Canadians will soon have a fourth wireless company offering services to them after the federal government has allowed Globalive Wireless Management Corp. to start operating immediately.

On Friday morning, Industry Minister Tony Clement said the cabinet has determined that the wireless company meets Canadian ownership requirements under the Industry Canada Act.

Globalive was previously unable to set up shop after the Canadian Radio-Television and Telecommunications Commission turned down its prior attempts, citing the fact that it was owned by Egypt's Orascom Telecom Holding.

But because most of the shareholders are Canadian, Clement argues that the Toronto-based Globalive should be considered Canadian. And the Government of Canada, in turn, has decided to vary the CRTC's prior ruling.

In a statement, Clement said Globalive "is a Canadian company and meets Canadian ownership and control requirements under the Telecommunications Act."

"We take this decision very seriously. It is based on the application of these requirements to the facts in this case."

The government says that Canadians own 80 per cent of the voting shares of Globalive and own two-thirds of the voting shares of its holding company. And at least 80 per cent of the wireless company's board of directors are Canadians.

In Toronto, Globalive CEO Anthony Lacavera said the company was "ready for action."

"It's a great day for Canadians in wireless. We could be launching as early as next week," said Lacavera.

Globalive has already hired a staff of 800, about half of whom have already completed their training in Toronto and Calgary. Many have been doing paid volunteer work at food banks, boys and girls groups, literacy groups and the Salvation Army, while they waited on a decision from the government.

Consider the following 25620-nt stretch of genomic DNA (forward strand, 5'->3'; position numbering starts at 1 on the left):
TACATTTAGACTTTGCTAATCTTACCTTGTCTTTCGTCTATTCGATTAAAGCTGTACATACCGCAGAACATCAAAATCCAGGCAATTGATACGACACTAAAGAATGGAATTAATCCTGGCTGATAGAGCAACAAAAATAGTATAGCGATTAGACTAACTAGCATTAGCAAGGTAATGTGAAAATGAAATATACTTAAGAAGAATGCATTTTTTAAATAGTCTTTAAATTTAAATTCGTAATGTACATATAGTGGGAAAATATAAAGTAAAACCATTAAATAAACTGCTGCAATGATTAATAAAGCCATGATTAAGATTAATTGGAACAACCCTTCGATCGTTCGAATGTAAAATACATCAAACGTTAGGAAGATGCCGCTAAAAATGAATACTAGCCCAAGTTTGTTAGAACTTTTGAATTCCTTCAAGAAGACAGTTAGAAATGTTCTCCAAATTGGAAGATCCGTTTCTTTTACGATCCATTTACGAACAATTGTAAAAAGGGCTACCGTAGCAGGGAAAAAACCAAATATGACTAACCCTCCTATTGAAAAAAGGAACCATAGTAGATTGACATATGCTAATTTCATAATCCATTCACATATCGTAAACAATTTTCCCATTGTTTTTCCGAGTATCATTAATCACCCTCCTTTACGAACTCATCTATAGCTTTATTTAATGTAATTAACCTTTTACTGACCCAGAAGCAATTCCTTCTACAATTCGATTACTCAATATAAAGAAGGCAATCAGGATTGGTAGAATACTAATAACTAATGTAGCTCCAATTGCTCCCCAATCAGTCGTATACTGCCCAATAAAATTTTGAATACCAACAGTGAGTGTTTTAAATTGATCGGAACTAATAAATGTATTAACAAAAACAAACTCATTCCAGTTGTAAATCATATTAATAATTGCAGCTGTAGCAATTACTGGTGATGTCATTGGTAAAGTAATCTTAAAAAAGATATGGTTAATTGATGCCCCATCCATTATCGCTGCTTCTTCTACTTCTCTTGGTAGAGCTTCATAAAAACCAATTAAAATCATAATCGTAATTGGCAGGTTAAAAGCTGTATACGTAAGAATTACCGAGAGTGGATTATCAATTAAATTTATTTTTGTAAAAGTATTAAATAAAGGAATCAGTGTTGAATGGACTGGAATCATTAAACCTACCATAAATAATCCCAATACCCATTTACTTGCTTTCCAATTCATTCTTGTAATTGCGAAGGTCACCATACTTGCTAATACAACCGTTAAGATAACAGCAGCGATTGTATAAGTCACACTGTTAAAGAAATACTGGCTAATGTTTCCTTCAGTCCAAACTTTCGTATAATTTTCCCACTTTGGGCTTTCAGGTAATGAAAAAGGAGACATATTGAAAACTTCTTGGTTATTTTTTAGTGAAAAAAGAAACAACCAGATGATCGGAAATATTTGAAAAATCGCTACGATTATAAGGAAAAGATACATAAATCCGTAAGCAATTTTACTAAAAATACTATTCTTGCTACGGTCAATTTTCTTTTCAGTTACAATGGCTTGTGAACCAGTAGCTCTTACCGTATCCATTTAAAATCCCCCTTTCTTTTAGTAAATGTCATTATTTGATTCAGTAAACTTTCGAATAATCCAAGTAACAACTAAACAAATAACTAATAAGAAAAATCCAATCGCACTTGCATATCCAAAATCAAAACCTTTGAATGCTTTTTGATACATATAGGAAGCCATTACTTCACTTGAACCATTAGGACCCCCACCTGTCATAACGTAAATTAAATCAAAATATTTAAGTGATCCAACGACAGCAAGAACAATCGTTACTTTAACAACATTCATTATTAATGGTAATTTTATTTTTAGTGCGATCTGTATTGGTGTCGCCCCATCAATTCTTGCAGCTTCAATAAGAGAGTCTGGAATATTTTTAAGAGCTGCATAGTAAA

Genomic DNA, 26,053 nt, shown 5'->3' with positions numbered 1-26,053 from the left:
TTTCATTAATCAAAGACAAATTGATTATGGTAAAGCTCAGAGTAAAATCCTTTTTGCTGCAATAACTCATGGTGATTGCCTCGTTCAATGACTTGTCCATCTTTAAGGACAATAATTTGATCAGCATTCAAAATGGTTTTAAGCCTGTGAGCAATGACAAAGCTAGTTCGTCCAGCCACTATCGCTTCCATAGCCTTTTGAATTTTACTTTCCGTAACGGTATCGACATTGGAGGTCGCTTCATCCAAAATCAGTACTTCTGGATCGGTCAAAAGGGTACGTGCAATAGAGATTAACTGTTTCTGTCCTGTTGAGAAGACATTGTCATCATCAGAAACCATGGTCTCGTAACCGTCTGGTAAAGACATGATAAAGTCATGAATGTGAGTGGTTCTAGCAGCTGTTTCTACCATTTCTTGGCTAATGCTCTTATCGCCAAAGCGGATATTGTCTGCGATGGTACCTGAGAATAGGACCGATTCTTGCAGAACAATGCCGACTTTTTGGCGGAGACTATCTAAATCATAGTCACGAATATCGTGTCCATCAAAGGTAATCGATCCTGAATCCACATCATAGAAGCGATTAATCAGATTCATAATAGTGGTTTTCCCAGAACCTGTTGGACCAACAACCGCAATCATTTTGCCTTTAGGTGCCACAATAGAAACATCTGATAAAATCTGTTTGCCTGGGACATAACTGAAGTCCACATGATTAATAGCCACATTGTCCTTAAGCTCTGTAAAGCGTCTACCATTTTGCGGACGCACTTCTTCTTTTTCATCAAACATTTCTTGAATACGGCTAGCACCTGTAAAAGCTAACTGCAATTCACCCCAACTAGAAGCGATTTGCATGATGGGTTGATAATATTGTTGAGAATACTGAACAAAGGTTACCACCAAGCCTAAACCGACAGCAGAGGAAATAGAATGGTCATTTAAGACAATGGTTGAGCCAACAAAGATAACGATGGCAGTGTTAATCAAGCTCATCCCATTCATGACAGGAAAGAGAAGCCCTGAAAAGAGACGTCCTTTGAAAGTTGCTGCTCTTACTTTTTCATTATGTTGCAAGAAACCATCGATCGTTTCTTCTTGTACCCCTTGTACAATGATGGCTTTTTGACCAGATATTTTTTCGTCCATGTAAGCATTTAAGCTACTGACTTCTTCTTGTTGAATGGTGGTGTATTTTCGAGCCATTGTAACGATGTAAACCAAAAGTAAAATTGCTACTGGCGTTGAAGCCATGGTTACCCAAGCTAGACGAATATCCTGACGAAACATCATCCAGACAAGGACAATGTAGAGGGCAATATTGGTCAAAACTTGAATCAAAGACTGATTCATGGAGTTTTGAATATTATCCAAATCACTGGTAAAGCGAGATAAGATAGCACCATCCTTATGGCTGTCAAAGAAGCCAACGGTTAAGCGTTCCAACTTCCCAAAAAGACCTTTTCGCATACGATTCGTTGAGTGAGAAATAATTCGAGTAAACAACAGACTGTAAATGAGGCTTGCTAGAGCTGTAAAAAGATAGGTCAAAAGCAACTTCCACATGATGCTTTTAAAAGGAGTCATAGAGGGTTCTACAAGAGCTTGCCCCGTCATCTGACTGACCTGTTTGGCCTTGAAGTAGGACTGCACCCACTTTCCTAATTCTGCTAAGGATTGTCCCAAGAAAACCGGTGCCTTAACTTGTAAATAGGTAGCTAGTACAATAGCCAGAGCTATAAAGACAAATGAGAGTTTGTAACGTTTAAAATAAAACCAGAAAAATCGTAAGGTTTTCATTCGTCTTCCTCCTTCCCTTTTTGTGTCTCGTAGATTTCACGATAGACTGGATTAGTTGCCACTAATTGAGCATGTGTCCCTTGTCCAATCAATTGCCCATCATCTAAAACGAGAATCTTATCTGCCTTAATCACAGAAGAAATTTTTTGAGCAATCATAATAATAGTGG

When it launches, the company will operate under the Wind Mobile brand.

Wind Mobile CEO Ken Campbell says Globalive won't charge its customers system access or 911 fees. It will not offer Apple's touchscreen iPhone, but it will offer the BlackBerry and other smartphones.

Clement also said the government's goal "has always been greater competition in the telecommunications industry, which leads to lower prices, better service and more choice for consumers and business."

Michael Geist, a law professor at the University of Ottawa, said the government came down on the side of increased competition, which will challenge the three big players -- Rogers, Bell and Telus -- for their business.

"It's a big win for consumers," said Geist, who also holds the Canada Research Chair in Internet and e-commerce law.

"While some of the big three have started to make some changes, the fact that there will be another player offering up an alternative is bound to shake things up."

Bell spokesperson Jacqueline Michelis said her company was not happy with the decision and would be reviewing it.

"It's disappointing, as we think Globalive quite clearly does not meet the requirements for Canadian control," said spokeswoman Jacqueline Michelis. "We'll be taking a close look at the reasoning behind this decision."

Bell Canada parent BCE's stock dropped 2.4 per cent in early trading to $27.75, while Rogers shares fell 3.4 per cent to $32.25 and Telus stock decreased 1.7 per cent to $33.10.

With files from The Canadian Press